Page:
Since the football season had long since concluded, the toilet paper was not likely to be thrown around the stadium for at least another seven months so that issue easily rectified itself. Because the eight ounce glasses had largely and almost completely disappeared from campus, the University had little choice but to restore the larger glasses and the revolt was quickly suppressed through almost total abdication by the administration to the student body.
It is tempting to ascribe too much significance to the milk riot, that it constituted some deep seated revolt against the strictness of the University and the Faith on the cusp of Vatican II. Mostly, it began as a spontaneous revolt more likely directed against the quite long and harsh Indiana winters, a rage less against the machine and more against nature itself. Perhaps it had something to do with the Leap Year, as more and more ND young men figured out that the woman of their daydreams did not intend to ask for their hand in marriage that year.
Whatever the cause, the students had won a small and immature battle, one they never forgot. It proved to be the last one for some time.
The student body may have erupted, but at Breen-Phillips, Frank Leahy still reigned unchallenged over the football team, at least in all matters concerning student-athletes. With the oncoming spring, two big events captured the attention of most of the freshmen on campus, the upcoming Class Dance on Friday, May 9, 1952, and the Old Timer’s Football Game the next day. In virtually every other college in the country, no conflict would have existed in the events held on separate days, but Dan Shannon knew that he did not attend most colleges and he figured Coach Leahy demanded his players’ undivided loyalty and focus on the annual scrimmage.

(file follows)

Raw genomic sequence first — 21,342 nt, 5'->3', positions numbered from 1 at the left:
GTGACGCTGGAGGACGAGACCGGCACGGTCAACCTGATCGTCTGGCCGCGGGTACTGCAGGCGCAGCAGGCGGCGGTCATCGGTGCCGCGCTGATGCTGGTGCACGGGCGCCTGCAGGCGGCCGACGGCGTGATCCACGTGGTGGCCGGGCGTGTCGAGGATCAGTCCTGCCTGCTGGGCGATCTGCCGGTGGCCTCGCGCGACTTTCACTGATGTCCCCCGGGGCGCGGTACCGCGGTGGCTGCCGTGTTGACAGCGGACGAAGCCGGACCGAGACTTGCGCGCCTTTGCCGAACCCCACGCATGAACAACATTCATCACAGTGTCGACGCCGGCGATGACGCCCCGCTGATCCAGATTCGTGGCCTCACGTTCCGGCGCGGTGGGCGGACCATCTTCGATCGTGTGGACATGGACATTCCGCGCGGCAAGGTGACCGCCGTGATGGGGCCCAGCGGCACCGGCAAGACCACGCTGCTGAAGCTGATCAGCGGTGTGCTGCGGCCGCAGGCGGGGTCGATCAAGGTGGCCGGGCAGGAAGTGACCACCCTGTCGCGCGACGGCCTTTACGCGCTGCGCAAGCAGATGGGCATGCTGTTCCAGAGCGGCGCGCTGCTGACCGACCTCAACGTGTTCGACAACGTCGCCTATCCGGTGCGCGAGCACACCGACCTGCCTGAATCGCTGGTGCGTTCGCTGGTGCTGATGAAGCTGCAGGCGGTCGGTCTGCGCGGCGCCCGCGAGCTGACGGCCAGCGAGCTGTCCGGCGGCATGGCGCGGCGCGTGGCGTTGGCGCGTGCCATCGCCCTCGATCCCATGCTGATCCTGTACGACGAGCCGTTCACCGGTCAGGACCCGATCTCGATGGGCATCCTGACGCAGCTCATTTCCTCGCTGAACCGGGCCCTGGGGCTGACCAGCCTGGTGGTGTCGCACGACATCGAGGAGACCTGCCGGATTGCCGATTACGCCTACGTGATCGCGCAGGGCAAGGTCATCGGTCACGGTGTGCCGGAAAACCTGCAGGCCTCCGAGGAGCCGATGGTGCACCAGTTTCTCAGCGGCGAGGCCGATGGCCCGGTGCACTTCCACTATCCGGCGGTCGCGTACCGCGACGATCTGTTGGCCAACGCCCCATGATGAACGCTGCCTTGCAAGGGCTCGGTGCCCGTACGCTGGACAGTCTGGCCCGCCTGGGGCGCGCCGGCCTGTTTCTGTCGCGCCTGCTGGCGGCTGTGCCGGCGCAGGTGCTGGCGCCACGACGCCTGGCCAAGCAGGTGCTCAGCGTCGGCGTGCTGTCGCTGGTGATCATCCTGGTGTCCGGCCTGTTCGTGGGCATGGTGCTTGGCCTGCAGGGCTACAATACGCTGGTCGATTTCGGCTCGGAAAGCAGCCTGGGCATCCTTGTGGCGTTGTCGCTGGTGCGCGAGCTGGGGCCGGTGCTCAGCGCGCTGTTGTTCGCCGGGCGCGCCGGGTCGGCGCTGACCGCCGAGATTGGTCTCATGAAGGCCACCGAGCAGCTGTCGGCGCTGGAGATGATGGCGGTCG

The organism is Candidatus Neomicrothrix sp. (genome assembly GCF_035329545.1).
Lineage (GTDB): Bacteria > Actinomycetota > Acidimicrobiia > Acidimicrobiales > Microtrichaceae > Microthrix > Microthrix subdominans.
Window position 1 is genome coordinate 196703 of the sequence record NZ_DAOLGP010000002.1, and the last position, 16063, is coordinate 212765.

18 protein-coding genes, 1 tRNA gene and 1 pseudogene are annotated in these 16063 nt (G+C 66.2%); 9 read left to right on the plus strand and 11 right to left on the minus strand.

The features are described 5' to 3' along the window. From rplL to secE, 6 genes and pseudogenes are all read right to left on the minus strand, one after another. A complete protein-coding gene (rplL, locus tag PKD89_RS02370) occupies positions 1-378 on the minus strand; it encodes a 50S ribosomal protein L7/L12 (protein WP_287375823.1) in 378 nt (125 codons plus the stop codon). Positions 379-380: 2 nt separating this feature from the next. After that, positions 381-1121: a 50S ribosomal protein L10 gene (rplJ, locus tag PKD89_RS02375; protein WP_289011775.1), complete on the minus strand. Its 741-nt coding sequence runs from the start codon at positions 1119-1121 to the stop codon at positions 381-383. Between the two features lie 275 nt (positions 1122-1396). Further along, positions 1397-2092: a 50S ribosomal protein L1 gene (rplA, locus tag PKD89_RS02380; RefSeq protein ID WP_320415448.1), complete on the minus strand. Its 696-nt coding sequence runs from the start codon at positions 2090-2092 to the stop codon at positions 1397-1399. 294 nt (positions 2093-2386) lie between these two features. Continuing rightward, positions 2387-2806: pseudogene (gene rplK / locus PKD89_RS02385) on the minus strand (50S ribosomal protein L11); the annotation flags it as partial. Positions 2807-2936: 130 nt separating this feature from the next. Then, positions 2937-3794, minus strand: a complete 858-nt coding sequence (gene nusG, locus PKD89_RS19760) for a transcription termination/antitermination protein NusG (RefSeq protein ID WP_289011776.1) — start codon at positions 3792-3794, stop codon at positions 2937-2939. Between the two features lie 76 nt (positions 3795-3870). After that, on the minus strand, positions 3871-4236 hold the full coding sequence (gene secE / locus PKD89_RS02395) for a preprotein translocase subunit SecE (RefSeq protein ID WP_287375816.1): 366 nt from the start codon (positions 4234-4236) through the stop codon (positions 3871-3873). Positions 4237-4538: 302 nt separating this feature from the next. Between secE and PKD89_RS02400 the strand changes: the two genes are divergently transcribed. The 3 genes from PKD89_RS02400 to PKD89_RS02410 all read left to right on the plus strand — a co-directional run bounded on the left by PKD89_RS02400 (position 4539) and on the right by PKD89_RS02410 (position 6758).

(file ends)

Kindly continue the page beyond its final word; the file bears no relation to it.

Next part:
Competing with this near-certainty was a profound desire to invite his girlfriend Kitty to the Class Dance, so expecting little, he and his old Mt. Carmel teammate Paul Matz screwed up the courage to visit Leahy at his office and ask permission to attend the cotillion. Courteously, Leahy greeted the two young men and asked the “lads” what he might do for them.
Shannon gulped, and then started his prepared spiel, “Coach, there is a big class dance on Friday and some of the guys wanted to know if…”
At that point, Leahy jumped out of his seat and bolted right up. Both Shannon and Matz figured they were finished. “I want you and every other Freshman,” bellowed Leahy, “to attend the dance and to be perfect gentlemen to your dates!” With that, the two friends profusely thanked their coach and told their girlfriends and all of their teammates what Leahy had ordered.
Fortunately for Shannon and Matz, the Varsity walloped the Old-Timers, 33-6, keeping alive the hopes of future dancing football players for the years ahead. The lop-sided score reflected not only a resurgent Irish eleven, but also regretfully a rather sudden and irreversible decrease in ardor for the contest on behalf of alumni. In part, the trend may have reflected a disdain of professional coaches to potentially sacrifice the health of their stars in a meaningless exhibition, but in two short years since Leon Hart and his friends insisted on winning, the match had fallen on difficult times.
Copyright Corby Books.